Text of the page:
Inpatient/Residential

Those battling a serious substance use disorder and who show a history of relapse will flourish in an inpatient setting. When medically cleared from detox, you’ll be moved to an inpatient care center for a period of up to 90 days. Each plan of action will be tailored to your specific needs, so it could end up being less time or more. Living on-site allows you to focus solely on sobriety and how to apply tools learned in therapy in a real-world setting.

Partial Hospitalization

Partial hospitalization (PHP) is a great stepping-stone if you’re not quite comfortable moving straight from inpatient care into a real-world setting. It’s still intensive but allows a lot more freedom to test your newly founded tools. It must be available five days a week, including in the evening, and offer half-days.

Outpatient

Those with a safe home environment and no history of relapse will be encouraged to consider an outpatient program. You’ll receive all the benefits from inpatient care, but you’ll be allowed to return to the comfort of your home once complete. It’s perfect for those with pressing obligations that might be used as a barrier to getting help.

Aftercare

While completing treatment is a great feat, don’t celebrate prematurely. Addiction is a lifelong journey, and your healing begins once you leave the comforts of treatment. Fortunately, Arete Recovery will put you in touch with 12-step programs in your area, as well as alumni on the same path as you.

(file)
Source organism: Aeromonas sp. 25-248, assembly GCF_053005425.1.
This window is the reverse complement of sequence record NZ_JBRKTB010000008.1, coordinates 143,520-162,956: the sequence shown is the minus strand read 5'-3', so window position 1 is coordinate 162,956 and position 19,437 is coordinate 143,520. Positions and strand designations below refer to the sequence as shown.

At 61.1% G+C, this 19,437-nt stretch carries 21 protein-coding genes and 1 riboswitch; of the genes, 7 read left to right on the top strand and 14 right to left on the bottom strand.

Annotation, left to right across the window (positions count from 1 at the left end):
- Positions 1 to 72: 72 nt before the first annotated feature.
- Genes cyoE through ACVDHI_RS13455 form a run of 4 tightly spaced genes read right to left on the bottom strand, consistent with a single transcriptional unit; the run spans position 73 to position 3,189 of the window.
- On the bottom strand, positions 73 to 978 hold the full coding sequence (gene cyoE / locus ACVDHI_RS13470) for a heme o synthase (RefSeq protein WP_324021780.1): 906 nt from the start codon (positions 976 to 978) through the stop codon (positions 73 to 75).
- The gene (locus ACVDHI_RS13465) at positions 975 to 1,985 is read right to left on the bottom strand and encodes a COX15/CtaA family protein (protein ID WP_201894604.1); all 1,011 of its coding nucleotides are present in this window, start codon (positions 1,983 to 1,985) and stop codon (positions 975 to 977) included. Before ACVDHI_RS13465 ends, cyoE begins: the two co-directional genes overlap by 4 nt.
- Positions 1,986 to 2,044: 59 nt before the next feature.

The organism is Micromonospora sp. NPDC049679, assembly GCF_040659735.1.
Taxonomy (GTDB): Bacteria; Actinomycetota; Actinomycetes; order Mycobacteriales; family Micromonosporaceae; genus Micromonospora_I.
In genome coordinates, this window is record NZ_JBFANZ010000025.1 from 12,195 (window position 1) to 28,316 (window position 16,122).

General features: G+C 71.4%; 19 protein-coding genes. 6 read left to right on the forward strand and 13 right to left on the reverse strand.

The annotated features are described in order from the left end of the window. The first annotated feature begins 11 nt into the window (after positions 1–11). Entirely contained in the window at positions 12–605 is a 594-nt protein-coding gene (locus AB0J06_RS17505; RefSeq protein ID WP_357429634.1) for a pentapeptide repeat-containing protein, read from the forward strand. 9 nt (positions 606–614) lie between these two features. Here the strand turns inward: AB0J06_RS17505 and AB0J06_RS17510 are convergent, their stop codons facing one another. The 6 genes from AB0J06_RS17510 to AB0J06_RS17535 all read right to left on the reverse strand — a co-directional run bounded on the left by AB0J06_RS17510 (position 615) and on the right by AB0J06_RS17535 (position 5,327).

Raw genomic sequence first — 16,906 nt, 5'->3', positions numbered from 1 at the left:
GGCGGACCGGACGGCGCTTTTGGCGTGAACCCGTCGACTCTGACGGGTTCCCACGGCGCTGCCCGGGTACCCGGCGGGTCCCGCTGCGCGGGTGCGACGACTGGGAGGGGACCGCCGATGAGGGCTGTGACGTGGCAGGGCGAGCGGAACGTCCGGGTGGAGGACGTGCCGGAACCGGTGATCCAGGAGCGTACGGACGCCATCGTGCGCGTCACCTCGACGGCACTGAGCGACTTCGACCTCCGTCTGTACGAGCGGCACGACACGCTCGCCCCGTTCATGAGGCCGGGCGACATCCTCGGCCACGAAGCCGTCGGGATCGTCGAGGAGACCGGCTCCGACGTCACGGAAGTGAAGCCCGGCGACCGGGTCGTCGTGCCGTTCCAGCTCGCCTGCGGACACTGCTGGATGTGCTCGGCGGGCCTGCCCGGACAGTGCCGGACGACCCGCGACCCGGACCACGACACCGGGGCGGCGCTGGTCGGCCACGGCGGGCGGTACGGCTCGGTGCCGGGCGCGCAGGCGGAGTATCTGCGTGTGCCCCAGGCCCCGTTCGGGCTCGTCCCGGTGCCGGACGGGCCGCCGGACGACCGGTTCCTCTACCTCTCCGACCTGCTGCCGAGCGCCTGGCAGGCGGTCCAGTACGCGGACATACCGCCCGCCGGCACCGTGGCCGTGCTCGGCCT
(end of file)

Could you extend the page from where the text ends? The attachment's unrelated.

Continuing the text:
Benzodiazepine Treatment and Detox in Florida FAQ

When making this decision, we understand the fear you’re holding. Change is scary, but it’s the right choice. Before you make the call, we know you will have some questions for us. Below, we answer some of the questions we get. Feel free to call or email us if you have other questions or need more information about the answers given here.

How Long Is Rehab?

Providing a definitive figure for this is challenging. We all heal at a different pace, and we all come in with different needs. A person who needs the full continuum of care for a severe substance use disorder will require more extensive treatment lasting longer than a person who used medication as prescribed by their doctor. Rehab can last anywhere from 30 to 90 days but could be longer.

Does Arete Recovery Provide Transportation?

Arete will provide transportation to and from the airport and to off-site appointments. Please contact our intake coordinators to discuss any additional costs that might be attached.

How Much Does Benzodiazepine Treatment Cost?

Similar to the length of stay, treatment costs depend on the client’s needs and what their insurance plan will cover. Please contact our intake coordinator and your insurance company to see what’s covered.

What Insurance Carriers Does Arete Recovery Accept?

We accept most insurance carriers, including the following:

  • Aetna
  • Beacon (Value Options)
  • Compsych
  • Cigna